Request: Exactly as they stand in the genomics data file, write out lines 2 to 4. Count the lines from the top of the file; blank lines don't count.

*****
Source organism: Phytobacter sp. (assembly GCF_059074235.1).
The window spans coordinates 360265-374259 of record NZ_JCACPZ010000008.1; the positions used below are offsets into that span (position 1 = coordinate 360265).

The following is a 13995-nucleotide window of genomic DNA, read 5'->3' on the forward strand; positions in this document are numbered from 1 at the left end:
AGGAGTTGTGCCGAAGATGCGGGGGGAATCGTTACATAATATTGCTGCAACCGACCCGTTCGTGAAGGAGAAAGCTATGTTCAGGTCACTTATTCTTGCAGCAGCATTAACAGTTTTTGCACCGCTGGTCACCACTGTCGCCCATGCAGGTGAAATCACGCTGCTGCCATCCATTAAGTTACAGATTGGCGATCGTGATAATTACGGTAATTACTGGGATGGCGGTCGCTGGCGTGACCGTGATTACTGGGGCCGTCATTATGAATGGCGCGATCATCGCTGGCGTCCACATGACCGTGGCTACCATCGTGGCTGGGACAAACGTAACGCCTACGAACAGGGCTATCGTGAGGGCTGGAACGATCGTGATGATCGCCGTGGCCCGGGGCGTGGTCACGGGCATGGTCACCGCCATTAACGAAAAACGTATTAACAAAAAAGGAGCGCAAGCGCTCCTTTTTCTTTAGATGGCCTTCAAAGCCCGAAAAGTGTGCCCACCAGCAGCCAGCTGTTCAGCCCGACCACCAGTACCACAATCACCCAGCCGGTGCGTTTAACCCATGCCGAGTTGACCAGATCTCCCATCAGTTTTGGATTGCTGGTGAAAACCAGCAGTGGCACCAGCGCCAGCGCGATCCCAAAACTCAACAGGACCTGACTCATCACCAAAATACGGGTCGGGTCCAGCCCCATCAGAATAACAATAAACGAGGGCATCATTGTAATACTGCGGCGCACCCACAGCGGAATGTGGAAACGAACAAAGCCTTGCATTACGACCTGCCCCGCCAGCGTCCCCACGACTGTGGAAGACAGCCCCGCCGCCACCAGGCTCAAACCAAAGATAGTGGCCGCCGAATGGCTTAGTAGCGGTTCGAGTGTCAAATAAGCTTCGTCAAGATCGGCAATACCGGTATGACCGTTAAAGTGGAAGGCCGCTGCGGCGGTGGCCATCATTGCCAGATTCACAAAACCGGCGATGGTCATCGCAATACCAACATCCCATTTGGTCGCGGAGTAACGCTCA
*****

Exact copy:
The window spans coordinates 360265-374259 of record NZ_JCACPZ010000008.1; the positions used below are offsets into that span (position 1 = coordinate 360265).

The following is a 13995-nucleotide window of genomic DNA, read 5'->3' on the forward strand; positions in this document are numbered from 1 at the left end:
AGGAGTTGTGCCGAAGATGCGGGGGGAATCGTTACATAATATTGCTGCAACCGACCCGTTCGTGAAGGAGAAAGCTATGTTCAGGTCACTTATTCTTGCAGCAGCATTAACAGTTTTTGCACCGCTGGTCACCACTGTCGCCCATGCAGGTGAAATCACGCTGCTGCCATCCATTAAGTTACAGATTGGCGATCGTGATAATTACGGTAATTACTGGGATGGCGGTCGCTGGCGTGACCGTGATTACTGGGGCCGTCATTATGAATGGCGCGATCATCGCTGGCGTCCACATGACCGTGGCTACCATCGTGGCTGGGACAAACGTAACGCCTACGAACAGGGCTATCGTGAGGGCTGGAACGATCGTGATGATCGCCGTGGCCCGGGGCGTGGTCACGGGCATGGTCACCGCCATTAACGAAAAACGTATTAACAAAAAAGGAGCGCAAGCGCTCCTTTTTCTTTAGATGGCCTTCAAAGCCCGAAAAGTGTGCCCACCAGCAGCCAGCTGTTCAGCCCGACCACCAGTACCACAATCACCCAGCCGGTGCGTTTAACCCATGCCGAGTTGACCAGATCTCCCATCAGTTTTGGATTGCTGGTGAAAACCAGCAGTGGCACCAGCGCCAGCGCGATCCCAAAACTCAACAGGACCTGACTCATCACCAAAATACGGGTCGGGTCCAGCCCCATCAGAATAACAATAAACGAGGGCATCATTGTAATACTGCGGCGCACCCACAGCGGAATGTGGAAACGAACAAAGCCTTGCATTACGACCTGCCCCGCCAGCGTCCCCACGACTGTGGAAGACAGCCCCGCCGCCACCAGGCTCAAACCAAAGATAGTGGCCGCCGAATGGCTTAGTAGCGGTTCGAGTGTCAAATAAGCTTCGTCAAGATCGGCAATACCGGTATGACCGTTAAAGTGGAAGGCCGCTGCGGCGGTGGCCATCATTGCCAGATTCACAAAACCGGCGATGGTCATCGCAATACCAACATCCCATTTGGTCGCGGAGTAACGCTCA